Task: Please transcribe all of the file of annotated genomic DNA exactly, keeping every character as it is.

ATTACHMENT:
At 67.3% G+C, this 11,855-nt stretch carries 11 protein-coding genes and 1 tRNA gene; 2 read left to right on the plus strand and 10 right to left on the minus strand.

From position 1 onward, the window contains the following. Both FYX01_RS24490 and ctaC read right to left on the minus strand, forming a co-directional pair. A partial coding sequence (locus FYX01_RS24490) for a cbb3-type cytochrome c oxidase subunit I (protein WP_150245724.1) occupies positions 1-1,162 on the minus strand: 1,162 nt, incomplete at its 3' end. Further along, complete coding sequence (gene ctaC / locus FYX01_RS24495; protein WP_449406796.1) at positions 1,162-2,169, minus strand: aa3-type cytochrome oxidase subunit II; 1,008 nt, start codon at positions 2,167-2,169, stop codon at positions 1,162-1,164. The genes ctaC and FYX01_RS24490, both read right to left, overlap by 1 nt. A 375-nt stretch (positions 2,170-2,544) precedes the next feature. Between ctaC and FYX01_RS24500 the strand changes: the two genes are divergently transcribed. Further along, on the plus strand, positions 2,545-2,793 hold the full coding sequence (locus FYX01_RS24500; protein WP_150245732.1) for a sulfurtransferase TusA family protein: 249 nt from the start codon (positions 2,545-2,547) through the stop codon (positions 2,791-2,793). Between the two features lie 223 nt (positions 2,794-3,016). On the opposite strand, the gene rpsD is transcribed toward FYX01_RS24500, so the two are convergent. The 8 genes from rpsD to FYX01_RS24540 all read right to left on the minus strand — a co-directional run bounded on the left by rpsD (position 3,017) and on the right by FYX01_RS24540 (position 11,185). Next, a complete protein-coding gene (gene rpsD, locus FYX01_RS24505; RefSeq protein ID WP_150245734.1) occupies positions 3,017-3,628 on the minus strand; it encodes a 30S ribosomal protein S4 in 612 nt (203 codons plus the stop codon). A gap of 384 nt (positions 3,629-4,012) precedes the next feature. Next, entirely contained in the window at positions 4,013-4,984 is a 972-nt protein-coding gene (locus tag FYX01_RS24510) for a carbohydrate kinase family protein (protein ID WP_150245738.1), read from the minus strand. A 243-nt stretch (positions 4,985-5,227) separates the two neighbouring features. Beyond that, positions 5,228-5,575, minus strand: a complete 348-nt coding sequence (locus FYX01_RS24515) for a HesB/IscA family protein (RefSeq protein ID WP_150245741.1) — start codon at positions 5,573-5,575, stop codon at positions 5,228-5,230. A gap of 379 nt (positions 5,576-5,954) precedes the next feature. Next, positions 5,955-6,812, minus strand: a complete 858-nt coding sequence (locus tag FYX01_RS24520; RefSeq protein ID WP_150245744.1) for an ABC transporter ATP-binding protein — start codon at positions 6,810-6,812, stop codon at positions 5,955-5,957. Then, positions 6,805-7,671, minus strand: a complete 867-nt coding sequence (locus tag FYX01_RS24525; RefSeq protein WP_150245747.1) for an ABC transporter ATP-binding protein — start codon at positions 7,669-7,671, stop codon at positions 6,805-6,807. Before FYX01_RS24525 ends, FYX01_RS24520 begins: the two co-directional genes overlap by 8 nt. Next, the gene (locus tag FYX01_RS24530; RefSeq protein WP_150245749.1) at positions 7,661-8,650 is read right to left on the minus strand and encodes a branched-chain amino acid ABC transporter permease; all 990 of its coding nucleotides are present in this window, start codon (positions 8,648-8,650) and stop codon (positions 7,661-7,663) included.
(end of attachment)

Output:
At 67.3% G+C, this 11,855-nt stretch carries 11 protein-coding genes and 1 tRNA gene; 2 read left to right on the plus strand and 10 right to left on the minus strand.

From position 1 onward, the window contains the following. Both FYX01_RS24490 and ctaC read right to left on the minus strand, forming a co-directional pair. A partial coding sequence (locus FYX01_RS24490) for a cbb3-type cytochrome c oxidase subunit I (protein WP_150245724.1) occupies positions 1-1,162 on the minus strand: 1,162 nt, incomplete at its 3' end. Further along, complete coding sequence (gene ctaC / locus FYX01_RS24495; protein WP_449406796.1) at positions 1,162-2,169, minus strand: aa3-type cytochrome oxidase subunit II; 1,008 nt, start codon at positions 2,167-2,169, stop codon at positions 1,162-1,164. The genes ctaC and FYX01_RS24490, both read right to left, overlap by 1 nt. A 375-nt stretch (positions 2,170-2,544) precedes the next feature. Between ctaC and FYX01_RS24500 the strand changes: the two genes are divergently transcribed. Further along, on the plus strand, positions 2,545-2,793 hold the full coding sequence (locus FYX01_RS24500; protein WP_150245732.1) for a sulfurtransferase TusA family protein: 249 nt from the start codon (positions 2,545-2,547) through the stop codon (positions 2,791-2,793). Between the two features lie 223 nt (positions 2,794-3,016). On the opposite strand, the gene rpsD is transcribed toward FYX01_RS24500, so the two are convergent. The 8 genes from rpsD to FYX01_RS24540 all read right to left on the minus strand — a co-directional run bounded on the left by rpsD (position 3,017) and on the right by FYX01_RS24540 (position 11,185). Next, a complete protein-coding gene (gene rpsD, locus FYX01_RS24505; RefSeq protein ID WP_150245734.1) occupies positions 3,017-3,628 on the minus strand; it encodes a 30S ribosomal protein S4 in 612 nt (203 codons plus the stop codon). A gap of 384 nt (positions 3,629-4,012) precedes the next feature. Next, entirely contained in the window at positions 4,013-4,984 is a 972-nt protein-coding gene (locus tag FYX01_RS24510) for a carbohydrate kinase family protein (protein ID WP_150245738.1), read from the minus strand. A 243-nt stretch (positions 4,985-5,227) separates the two neighbouring features. Beyond that, positions 5,228-5,575, minus strand: a complete 348-nt coding sequence (locus FYX01_RS24515) for a HesB/IscA family protein (RefSeq protein ID WP_150245741.1) — start codon at positions 5,573-5,575, stop codon at positions 5,228-5,230. A gap of 379 nt (positions 5,576-5,954) precedes the next feature. Next, positions 5,955-6,812, minus strand: a complete 858-nt coding sequence (locus tag FYX01_RS24520; RefSeq protein ID WP_150245744.1) for an ABC transporter ATP-binding protein — start codon at positions 6,810-6,812, stop codon at positions 5,955-5,957. Then, positions 6,805-7,671, minus strand: a complete 867-nt coding sequence (locus tag FYX01_RS24525; RefSeq protein WP_150245747.1) for an ABC transporter ATP-binding protein — start codon at positions 7,669-7,671, stop codon at positions 6,805-6,807. Before FYX01_RS24525 ends, FYX01_RS24520 begins: the two co-directional genes overlap by 8 nt. Next, the gene (locus tag FYX01_RS24530; RefSeq protein WP_150245749.1) at positions 7,661-8,650 is read right to left on the minus strand and encodes a branched-chain amino acid ABC transporter permease; all 990 of its coding nucleotides are present in this window, start codon (positions 8,648-8,650) and stop codon (positions 7,661-7,663) included.